Skin the largest organ of the body and one of the most complicated. It has many roles in the maintenance of life and health, but also has many potential problems. Adults carry some 8 pounds (3.6 kilograms) and 22 square feet (2 square meters) of it.
Our amazing skin holds everything in our body and plays a crucial role in providing an airtight, watertight and flexible barrier between the outside world.
Within our body is a complex system that few people ever understand, and it is our skin acts as a barrier which protects the highly regulated systems inside. It protects us from microbes and the elements, helps regulate body temperature, vitamin production, and permits the sensations of touch, heat, and cold.
As a barrier, skin is protecting against water loss as well as physical and chemical injury, and bugs. As a shield, it helps us fight off bugs, allergens, toxins, and carcinogens via the parts of our immune system that exist in our skin.
Skin acts as a thermostat for out body by dilating and constricting our blood vessels near the skin surface, controlling the transfer of heat out of the body. Temperature is also regulated by evaporative cooling due to sweat production and by the insulating effect of erect hairs on the skin surface. Heat loss is also affected by the insulating layer of subcutaneous fat.
Protecting us from UV radiation, the skin produces melanin which is a complex polymer derived from the amino acid tyrosine. Melanin is responsible for determining skin and hair color, and is present in the skin to varying degrees, depending on how much a population has been exposed to the sun historically. Melanin is generally considered to be the perfect protection against UV-induced photodamage although up to a point as over exposure can have adverse effects.
Sense of Touch
Through giving us the sense of touch, skin provides interaction with physical surroundings, allowing all fine and gross motor activities, and allowing pleasurable and sexual stimulation. Skin is a huge sensor packed with nerves for keeping the brain in touch with the outside world. At the same time, skin allows us free movement, proving itself an amazingly versatile organ.
Our skin will provide signals to our brain that we are being hurt. These signals helps us react quickly to prevent a worse injury.
When we feel the heat of a fire, we become careful not to get too close. When we feel the pressure of sharp object, we move away to avoid being impaled.
These responses are quick and sometimes lifesaving. Keeping skin healthy increases the sensitivity to outside threats, which enables our bodies to react more quickly to dangerous situations.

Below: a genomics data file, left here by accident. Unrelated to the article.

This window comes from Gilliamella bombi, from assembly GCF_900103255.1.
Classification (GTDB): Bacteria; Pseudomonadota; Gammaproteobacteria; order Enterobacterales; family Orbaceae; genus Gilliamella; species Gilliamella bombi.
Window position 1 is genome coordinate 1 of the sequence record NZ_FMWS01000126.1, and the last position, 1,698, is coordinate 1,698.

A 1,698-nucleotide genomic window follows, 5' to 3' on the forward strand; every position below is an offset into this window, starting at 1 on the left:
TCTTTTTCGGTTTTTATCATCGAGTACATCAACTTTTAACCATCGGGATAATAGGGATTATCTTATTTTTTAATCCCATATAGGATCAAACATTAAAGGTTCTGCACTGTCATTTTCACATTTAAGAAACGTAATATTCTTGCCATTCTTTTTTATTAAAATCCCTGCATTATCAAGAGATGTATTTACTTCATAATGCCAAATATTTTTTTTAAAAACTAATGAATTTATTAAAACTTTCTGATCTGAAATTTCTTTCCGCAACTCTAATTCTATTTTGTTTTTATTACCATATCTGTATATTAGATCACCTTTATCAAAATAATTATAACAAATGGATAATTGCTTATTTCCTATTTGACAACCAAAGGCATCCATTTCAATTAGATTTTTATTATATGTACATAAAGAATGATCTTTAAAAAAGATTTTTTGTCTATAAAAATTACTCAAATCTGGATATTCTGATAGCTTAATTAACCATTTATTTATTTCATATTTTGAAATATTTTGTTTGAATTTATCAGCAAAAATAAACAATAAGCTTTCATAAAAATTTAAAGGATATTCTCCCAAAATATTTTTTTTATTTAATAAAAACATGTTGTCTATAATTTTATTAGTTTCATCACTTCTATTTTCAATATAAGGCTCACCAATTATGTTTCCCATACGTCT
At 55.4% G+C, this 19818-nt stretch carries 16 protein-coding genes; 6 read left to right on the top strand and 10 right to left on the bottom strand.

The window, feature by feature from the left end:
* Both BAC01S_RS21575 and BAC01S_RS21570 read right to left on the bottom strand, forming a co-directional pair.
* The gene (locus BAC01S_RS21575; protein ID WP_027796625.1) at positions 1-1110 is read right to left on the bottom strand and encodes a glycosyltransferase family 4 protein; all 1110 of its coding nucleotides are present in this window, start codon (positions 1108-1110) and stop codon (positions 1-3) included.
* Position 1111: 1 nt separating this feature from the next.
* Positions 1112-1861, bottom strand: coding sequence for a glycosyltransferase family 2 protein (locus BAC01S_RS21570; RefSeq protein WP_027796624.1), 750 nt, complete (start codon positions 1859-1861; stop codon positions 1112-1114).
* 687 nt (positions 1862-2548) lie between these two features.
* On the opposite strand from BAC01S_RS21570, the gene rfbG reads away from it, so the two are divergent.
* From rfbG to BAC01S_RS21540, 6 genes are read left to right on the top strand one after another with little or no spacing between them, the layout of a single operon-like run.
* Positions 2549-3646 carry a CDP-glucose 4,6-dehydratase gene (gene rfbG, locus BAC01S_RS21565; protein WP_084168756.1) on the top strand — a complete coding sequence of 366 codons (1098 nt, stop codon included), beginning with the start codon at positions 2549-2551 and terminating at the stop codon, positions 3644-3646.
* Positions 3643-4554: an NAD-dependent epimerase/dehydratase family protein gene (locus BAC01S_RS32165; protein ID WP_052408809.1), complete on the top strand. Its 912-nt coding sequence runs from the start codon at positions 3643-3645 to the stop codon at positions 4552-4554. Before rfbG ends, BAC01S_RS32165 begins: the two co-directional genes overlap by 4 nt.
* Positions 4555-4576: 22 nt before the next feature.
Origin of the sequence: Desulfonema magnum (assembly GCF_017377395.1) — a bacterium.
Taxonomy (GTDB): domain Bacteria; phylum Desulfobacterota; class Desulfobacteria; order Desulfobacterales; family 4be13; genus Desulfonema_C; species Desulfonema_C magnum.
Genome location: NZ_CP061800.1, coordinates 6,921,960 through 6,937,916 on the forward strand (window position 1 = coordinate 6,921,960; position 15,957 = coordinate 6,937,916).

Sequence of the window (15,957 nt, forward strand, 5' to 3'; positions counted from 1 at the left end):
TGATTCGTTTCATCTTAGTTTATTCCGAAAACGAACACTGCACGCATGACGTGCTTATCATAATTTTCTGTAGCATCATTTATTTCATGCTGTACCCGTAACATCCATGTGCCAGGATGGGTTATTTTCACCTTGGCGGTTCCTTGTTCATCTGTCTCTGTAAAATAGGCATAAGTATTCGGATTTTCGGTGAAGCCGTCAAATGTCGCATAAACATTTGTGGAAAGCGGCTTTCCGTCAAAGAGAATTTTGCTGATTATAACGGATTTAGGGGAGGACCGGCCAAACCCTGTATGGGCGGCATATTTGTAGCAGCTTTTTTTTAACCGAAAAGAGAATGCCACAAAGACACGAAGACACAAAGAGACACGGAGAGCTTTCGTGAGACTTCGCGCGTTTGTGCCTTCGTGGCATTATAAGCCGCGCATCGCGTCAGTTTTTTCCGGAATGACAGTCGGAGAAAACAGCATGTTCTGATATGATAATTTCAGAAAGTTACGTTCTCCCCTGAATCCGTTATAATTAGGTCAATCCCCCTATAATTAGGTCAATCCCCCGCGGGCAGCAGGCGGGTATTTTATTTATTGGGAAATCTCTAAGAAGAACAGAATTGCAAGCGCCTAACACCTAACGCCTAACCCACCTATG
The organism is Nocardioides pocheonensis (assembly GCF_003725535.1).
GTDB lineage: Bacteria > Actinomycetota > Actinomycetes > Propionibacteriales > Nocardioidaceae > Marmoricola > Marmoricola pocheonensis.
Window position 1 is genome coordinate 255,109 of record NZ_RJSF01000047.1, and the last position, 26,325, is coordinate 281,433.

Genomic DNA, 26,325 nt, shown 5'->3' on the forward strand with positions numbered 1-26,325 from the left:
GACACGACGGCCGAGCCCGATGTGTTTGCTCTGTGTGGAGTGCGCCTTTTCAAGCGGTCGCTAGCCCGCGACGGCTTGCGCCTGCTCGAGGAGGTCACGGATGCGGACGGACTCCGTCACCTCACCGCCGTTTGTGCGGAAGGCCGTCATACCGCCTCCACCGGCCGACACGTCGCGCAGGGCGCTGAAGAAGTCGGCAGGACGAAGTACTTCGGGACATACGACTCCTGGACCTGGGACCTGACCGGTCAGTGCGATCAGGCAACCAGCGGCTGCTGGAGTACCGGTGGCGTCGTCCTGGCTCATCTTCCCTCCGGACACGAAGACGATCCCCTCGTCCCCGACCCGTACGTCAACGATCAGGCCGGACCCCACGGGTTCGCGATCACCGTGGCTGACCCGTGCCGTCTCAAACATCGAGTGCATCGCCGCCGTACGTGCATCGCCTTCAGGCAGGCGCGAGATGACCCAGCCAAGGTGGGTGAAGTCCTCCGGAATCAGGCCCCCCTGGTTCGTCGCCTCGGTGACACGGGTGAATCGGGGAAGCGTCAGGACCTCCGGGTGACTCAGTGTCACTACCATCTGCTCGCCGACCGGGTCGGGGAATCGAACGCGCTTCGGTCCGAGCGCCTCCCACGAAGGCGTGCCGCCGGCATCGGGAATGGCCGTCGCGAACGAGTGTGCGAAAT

Skin Makes Vitamin D
The production of Vitamin D by the skin being exposed to our sun helps prevent many diseases including osteoporosis, cancer, heart disease, obesity, and neurological diseases. This manufacturing of vitamin D helps convert calcium into healthy bones and a number of other functions throughout our body.
Wound healing by skin in a wonder to behold as it self-heals, mends, and closes off to retain the protective seal, unless the body is severely compromised.
We also appreciate our skin for its beauty and physical attraction, as the quality and condition of the skin greatly contributes to the perception of health, wellness, youth, and beauty.
Removing Waste through our Pores
Skin is a passageway that rids our body of toxins, and helps prevent chemical and waste build-up.
Clean pores enable your body to expel waste; keeping your pores clean provides a clear exit strategy for all kinds of unwanted substances that accumulate in our bodies.
Pores that are congested and blocked with chemicals and pollutants prevent skin from functioning properly. Producing natural sweats allows the body to move unwanted materials out of the body, and bathing removes them from the skin surface.
Steam bathing, and taking special baths will open the pores, assist in the removal of what needs to come out and stimulates natural sweating. My teacher Aunty Margaret Machado would tell us as she sent us to her hot Steamer for a hot, wet sweat, “Steaming allows the body to cry”.
Skin replaces the outer layers continually as new tissues moves up from below the surface and replaces the top layer that sheds, and this process takes about a month.
Continual epidermal shedding aids in removal of pathogens that may have colonized the skin. Excellent hygiene aids epidermal shedding, ensuring that your skin can function properly to remove pathogens. Wet or dry brushing of the skin helps to push the old skin off the body and dry brushing also stimulates our lymphatic system.
The food we eat also has a huge affect on the condition of our skin. Many skin conditions are treated from within the body starting with the proper diets that support the production of healthy skin.
The skin is unique in many ways, but no other organ demands so much attention and concern in both states of disease and health. Pay attention to your skin as it may signal you when you need to change something in your life.
~ Carolyn Thompson
Copyright © 2013 – 2021 by Carolyn Thompson and Enigmatic Proprietary. All rights reserved.